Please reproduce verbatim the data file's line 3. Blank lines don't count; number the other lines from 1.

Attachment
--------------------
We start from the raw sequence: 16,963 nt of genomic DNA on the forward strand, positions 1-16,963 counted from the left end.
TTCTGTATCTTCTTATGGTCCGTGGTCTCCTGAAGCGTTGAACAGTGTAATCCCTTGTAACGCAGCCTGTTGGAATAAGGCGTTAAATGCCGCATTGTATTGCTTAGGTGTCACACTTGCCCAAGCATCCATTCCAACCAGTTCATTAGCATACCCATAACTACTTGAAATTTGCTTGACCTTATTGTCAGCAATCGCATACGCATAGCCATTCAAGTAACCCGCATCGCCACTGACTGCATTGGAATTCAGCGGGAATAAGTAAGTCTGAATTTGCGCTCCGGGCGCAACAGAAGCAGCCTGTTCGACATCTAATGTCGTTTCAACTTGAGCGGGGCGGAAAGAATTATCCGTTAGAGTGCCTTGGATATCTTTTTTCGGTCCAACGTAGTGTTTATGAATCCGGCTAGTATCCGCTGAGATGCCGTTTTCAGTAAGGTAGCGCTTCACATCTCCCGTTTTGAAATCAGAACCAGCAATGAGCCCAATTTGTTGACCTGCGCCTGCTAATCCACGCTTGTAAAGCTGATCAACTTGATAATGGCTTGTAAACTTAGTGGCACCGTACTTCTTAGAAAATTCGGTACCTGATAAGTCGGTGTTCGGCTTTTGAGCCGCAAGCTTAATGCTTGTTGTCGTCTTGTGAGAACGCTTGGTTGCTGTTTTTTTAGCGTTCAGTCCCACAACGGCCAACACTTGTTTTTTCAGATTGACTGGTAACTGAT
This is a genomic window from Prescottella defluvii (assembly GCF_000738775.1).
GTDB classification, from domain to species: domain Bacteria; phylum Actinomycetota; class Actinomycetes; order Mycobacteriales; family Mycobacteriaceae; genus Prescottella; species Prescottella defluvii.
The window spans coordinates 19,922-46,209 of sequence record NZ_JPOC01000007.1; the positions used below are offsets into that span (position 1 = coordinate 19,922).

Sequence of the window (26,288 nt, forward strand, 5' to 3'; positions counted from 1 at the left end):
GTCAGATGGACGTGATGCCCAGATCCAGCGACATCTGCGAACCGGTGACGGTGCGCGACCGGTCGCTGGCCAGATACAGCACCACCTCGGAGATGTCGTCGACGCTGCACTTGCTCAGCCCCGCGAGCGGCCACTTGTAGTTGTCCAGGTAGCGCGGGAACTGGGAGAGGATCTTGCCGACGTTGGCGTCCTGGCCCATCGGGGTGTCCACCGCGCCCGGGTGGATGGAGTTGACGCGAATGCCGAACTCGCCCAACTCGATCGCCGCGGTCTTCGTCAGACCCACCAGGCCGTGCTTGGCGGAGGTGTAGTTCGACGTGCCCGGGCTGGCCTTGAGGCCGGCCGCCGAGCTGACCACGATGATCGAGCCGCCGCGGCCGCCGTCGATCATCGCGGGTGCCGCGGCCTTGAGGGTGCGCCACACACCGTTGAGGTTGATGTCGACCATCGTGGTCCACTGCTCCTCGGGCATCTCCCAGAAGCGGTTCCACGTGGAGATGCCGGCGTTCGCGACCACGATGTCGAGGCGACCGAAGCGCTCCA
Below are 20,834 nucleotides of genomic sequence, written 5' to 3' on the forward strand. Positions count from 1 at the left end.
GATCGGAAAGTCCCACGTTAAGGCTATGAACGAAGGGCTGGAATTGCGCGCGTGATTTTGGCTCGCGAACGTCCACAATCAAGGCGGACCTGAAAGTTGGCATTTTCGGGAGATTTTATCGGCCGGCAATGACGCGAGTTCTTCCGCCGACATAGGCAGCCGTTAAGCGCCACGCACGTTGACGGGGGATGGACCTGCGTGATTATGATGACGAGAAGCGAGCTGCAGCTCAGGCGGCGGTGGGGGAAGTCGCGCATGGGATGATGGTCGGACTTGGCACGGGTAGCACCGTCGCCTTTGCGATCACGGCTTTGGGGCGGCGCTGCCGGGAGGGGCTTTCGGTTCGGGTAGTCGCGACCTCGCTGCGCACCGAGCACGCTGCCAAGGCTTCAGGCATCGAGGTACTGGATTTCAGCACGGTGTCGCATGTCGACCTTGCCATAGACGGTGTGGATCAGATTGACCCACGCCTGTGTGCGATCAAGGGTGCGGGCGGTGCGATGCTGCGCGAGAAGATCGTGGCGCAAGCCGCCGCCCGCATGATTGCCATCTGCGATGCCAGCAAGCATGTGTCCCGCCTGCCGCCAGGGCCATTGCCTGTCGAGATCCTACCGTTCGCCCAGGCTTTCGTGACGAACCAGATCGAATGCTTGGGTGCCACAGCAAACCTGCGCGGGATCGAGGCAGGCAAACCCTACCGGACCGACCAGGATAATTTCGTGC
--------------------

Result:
This is a genomic window from Prescottella defluvii (assembly GCF_000738775.1).